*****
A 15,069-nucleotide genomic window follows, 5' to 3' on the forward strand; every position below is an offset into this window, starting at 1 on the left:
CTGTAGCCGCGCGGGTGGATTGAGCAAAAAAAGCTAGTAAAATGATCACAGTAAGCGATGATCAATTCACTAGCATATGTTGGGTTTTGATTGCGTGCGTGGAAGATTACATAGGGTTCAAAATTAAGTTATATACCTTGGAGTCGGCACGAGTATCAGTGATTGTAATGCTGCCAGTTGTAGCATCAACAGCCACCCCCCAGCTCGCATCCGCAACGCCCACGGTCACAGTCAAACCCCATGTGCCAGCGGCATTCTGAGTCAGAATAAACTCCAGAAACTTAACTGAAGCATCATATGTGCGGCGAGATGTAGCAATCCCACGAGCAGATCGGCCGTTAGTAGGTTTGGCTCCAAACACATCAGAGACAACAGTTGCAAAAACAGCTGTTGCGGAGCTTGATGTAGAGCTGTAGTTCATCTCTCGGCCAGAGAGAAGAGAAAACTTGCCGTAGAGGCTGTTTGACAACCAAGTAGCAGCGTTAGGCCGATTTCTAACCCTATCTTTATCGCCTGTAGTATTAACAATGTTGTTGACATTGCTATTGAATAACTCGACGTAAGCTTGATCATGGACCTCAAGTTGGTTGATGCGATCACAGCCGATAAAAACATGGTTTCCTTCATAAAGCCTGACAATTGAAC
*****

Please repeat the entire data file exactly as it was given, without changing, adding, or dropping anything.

A 15,069-nucleotide genomic window follows, 5' to 3' on the forward strand; every position below is an offset into this window, starting at 1 on the left:
CTGTAGCCGCGCGGGTGGATTGAGCAAAAAAAGCTAGTAAAATGATCACAGTAAGCGATGATCAATTCACTAGCATATGTTGGGTTTTGATTGCGTGCGTGGAAGATTACATAGGGTTCAAAATTAAGTTATATACCTTGGAGTCGGCACGAGTATCAGTGATTGTAATGCTGCCAGTTGTAGCATCAACAGCCACCCCCCAGCTCGCATCCGCAACGCCCACGGTCACAGTCAAACCCCATGTGCCAGCGGCATTCTGAGTCAGAATAAACTCCAGAAACTTAACTGAAGCATCATATGTGCGGCGAGATGTAGCAATCCCACGAGCAGATCGGCCGTTAGTAGGTTTGGCTCCAAACACATCAGAGACAACAGTTGCAAAAACAGCTGTTGCGGAGCTTGATGTAGAGCTGTAGTTCATCTCTCGGCCAGAGAGAAGAGAAAACTTGCCGTAGAGGCTGTTTGACAACCAAGTAGCAGCGTTAGGCCGATTTCTAACCCTATCTTTATCGCCTGTAGTATTAACAATGTTGTTGACATTGCTATTGAATAACTCGACGTAAGCTTGATCATGGACCTCAAGTTGGTTGATGCGATCACAGCCGATAAAAACATGGTTTCCTTCATAAAGCCTGACAATTGAAC